How to Write a Business Plan for an Airline. The most difficult hurdle to jump in starting your own business is securing the finances to start it. Unless you are fortunate enough to have more money than you know what to do with, you will need financing. You will have little to no success in securing such financing without a business plan. Starting an airline is by no means a small endeavor, and you will need a rock solid business plan for your airline if you have any hopes to succeed.
Research your audience. You must know your potential investors better than they know themselves. A huge aspect of the business plan is marketing. You have your idea of success; you need to know theirs and how you will help them achieve it.
Write your executive summary. This is the first part of your business plan. This is where you capture the attention of your reader and you will either lose him, or peak his interest. This is where your research into your audience pays off; you will speak on terms and a level that he is very familiar with.
Include in your executive summary the bottom line, or the "what's in it for me?" that your potential investor is looking for. Chances are, she is a very busy woman and wants to know what is up without reading the entire plan. This is where you must make sure that you not only illustrate that this is an airline, but what separates this airline from all the rest. You will need to identify the principals of the business and their background and qualifications to manage it. Include how much money you need, how often you need it, if not all upfront, and especially, what that money will be used for.
Include a table of contents right after your executive summary. Be succinct. The executive summary will determine whether or not you deserve a further read, or a toss in the trash can. If your summary got his attention, don't make him sorry he turned the page.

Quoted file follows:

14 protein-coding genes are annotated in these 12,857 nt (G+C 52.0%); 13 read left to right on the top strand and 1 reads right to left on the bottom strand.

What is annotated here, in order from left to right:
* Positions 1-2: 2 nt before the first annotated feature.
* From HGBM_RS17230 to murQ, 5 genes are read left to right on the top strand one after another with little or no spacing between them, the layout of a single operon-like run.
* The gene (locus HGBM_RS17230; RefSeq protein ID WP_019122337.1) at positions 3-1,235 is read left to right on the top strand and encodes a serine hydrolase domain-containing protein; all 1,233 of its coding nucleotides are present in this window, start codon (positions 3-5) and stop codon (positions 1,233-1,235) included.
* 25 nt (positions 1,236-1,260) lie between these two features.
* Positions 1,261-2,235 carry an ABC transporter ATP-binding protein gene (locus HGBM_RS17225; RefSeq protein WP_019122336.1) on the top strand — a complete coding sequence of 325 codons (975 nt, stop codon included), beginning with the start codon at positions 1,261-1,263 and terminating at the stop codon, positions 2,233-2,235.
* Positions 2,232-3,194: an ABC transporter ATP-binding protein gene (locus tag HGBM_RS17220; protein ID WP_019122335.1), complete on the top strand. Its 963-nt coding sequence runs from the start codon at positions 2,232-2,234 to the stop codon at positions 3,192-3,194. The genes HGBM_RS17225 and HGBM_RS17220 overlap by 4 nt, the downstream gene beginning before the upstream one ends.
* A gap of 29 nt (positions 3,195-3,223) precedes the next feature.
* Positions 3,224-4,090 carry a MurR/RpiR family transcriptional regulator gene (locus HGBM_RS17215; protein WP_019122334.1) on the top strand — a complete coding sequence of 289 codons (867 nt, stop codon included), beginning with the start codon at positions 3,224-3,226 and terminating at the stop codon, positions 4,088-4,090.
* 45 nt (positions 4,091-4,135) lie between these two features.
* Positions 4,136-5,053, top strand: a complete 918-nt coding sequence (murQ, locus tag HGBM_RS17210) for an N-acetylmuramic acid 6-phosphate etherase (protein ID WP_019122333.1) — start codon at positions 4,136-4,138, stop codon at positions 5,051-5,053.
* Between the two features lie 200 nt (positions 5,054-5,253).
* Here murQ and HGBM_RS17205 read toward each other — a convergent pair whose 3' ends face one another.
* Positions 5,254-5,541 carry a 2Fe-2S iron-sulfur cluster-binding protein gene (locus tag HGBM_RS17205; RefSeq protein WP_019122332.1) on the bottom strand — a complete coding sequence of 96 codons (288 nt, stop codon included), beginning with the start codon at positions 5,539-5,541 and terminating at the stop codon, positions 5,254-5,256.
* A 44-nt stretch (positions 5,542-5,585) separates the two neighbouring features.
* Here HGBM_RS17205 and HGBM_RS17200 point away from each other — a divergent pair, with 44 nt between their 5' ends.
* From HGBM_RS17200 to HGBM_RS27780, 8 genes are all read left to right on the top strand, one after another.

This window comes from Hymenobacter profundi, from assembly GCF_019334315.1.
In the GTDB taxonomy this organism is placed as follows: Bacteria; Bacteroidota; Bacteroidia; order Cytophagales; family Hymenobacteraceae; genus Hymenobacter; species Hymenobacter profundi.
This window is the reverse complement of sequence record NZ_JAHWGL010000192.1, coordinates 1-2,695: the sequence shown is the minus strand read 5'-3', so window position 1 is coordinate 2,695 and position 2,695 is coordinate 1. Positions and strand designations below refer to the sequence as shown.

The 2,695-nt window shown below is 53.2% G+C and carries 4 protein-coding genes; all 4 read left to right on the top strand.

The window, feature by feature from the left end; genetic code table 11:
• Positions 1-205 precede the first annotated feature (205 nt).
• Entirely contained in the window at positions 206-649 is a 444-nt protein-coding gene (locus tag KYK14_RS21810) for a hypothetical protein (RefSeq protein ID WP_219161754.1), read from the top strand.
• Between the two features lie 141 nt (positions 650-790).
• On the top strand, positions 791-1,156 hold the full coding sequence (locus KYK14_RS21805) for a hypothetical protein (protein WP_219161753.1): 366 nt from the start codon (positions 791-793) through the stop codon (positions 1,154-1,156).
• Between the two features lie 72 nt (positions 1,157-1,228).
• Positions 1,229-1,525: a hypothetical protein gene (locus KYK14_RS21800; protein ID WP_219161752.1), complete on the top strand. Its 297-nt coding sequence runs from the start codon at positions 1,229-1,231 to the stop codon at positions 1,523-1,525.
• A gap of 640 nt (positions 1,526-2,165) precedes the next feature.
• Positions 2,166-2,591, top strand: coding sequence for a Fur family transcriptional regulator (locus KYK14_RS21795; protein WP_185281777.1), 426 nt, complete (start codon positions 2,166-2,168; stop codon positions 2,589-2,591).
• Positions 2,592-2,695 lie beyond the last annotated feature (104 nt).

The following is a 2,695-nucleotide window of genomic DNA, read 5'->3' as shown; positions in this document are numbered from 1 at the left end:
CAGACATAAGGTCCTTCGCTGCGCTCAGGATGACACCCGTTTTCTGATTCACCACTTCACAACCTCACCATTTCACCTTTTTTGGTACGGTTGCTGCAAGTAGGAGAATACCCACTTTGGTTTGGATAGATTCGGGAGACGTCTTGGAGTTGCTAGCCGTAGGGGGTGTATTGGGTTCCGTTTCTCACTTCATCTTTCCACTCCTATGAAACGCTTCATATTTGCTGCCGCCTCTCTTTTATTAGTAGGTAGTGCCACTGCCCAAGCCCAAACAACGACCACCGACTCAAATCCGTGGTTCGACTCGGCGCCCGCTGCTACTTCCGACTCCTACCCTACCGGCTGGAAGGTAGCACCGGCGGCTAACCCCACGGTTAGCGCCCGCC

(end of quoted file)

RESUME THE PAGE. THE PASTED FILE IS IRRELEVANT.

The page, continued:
Describe the airline and what makes it stand apart from all the rest. This is a large section that will relate your passion to this endeavor. Your vision should be very apparent in this section as you describe the service that your airline will offer, the type of company that you will make and grow. Do not forget to focus on growth. Growth means return on investment.
Devote the next several sections of your airline's business plan to the actual planning of the company. This illustrates your thought process and exactly how you will make this work. This section includes the analysis of the market that you carried out, and then your plans on how to market your business. You will also want to include your financial, operational and human capital plans as well.
Estimate the "What's in it for me?" that your audience is looking for. This section details exactly the return that you plan on giving your investor. Although you want to speak nothing of failure, you do want to outline a plan of how she can pull her commitment from your company when she wants to. You should give her several options from buy out rights to mergers and acquisitions, or board seats. This conclusion should be a big bang and leaves her with a smile on her face. Don't blow it here.
Include a section on references. This could be in the form of an appendix, or bibliography. Either way, you should include professional and personal reference letters, resumes and good credit histories for yourself and the principals of this business. You need the proof of your qualifications that you just spelled out in the previous pages of your airline business plan. Now take off.
Write and re-write. You will need at least several revisions and rough drafts. Consider hiring a professional resume writer or English professor to proofread and edit your final copy.